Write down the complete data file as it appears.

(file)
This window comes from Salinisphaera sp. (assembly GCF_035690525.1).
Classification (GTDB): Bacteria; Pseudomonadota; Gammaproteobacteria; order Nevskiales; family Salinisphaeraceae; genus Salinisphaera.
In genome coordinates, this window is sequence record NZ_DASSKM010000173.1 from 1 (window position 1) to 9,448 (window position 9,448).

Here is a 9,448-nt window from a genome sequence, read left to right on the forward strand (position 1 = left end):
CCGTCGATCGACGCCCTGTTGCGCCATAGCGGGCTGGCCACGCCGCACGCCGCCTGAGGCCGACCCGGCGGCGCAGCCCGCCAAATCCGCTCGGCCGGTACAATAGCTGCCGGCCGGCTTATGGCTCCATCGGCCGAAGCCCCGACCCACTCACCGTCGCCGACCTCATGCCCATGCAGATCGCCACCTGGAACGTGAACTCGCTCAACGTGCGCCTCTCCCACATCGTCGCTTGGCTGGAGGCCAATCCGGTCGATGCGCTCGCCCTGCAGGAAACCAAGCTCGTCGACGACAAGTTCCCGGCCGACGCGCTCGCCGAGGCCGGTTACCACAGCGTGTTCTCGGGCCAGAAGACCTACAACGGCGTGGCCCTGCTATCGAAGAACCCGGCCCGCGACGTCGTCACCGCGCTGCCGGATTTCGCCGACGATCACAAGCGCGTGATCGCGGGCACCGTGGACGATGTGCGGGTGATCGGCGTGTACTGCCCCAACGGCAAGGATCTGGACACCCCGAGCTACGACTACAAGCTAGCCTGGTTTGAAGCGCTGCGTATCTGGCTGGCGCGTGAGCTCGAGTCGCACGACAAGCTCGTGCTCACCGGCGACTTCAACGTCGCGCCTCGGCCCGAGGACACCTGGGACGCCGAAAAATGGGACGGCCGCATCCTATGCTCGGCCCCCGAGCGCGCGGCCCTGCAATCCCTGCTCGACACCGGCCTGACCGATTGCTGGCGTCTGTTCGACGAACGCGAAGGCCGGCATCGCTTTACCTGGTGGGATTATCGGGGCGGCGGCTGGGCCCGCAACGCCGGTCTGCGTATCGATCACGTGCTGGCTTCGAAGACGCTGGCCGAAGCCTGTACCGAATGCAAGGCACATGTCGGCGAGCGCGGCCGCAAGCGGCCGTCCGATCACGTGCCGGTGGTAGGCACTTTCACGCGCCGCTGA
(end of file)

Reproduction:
This window comes from Salinisphaera sp. (assembly GCF_035690525.1).
Classification (GTDB): Bacteria; Pseudomonadota; Gammaproteobacteria; order Nevskiales; family Salinisphaeraceae; genus Salinisphaera.
In genome coordinates, this window is sequence record NZ_DASSKM010000173.1 from 1 (window position 1) to 9,448 (window position 9,448).

Here is a 9,448-nt window from a genome sequence, read left to right on the forward strand (position 1 = left end):
CCGTCGATCGACGCCCTGTTGCGCCATAGCGGGCTGGCCACGCCGCACGCCGCCTGAGGCCGACCCGGCGGCGCAGCCCGCCAAATCCGCTCGGCCGGTACAATAGCTGCCGGCCGGCTTATGGCTCCATCGGCCGAAGCCCCGACCCACTCACCGTCGCCGACCTCATGCCCATGCAGATCGCCACCTGGAACGTGAACTCGCTCAACGTGCGCCTCTCCCACATCGTCGCTTGGCTGGAGGCCAATCCGGTCGATGCGCTCGCCCTGCAGGAAACCAAGCTCGTCGACGACAAGTTCCCGGCCGACGCGCTCGCCGAGGCCGGTTACCACAGCGTGTTCTCGGGCCAGAAGACCTACAACGGCGTGGCCCTGCTATCGAAGAACCCGGCCCGCGACGTCGTCACCGCGCTGCCGGATTTCGCCGACGATCACAAGCGCGTGATCGCGGGCACCGTGGACGATGTGCGGGTGATCGGCGTGTACTGCCCCAACGGCAAGGATCTGGACACCCCGAGCTACGACTACAAGCTAGCCTGGTTTGAAGCGCTGCGTATCTGGCTGGCGCGTGAGCTCGAGTCGCACGACAAGCTCGTGCTCACCGGCGACTTCAACGTCGCGCCTCGGCCCGAGGACACCTGGGACGCCGAAAAATGGGACGGCCGCATCCTATGCTCGGCCCCCGAGCGCGCGGCCCTGCAATCCCTGCTCGACACCGGCCTGACCGATTGCTGGCGTCTGTTCGACGAACGCGAAGGCCGGCATCGCTTTACCTGGTGGGATTATCGGGGCGGCGGCTGGGCCCGCAACGCCGGTCTGCGTATCGATCACGTGCTGGCTTCGAAGACGCTGGCCGAAGCCTGTACCGAATGCAAGGCACATGTCGGCGAGCGCGGCCGCAAGCGGCCGTCCGATCACGTGCCGGTGGTAGGCACTTTCACGCGCCGCTGA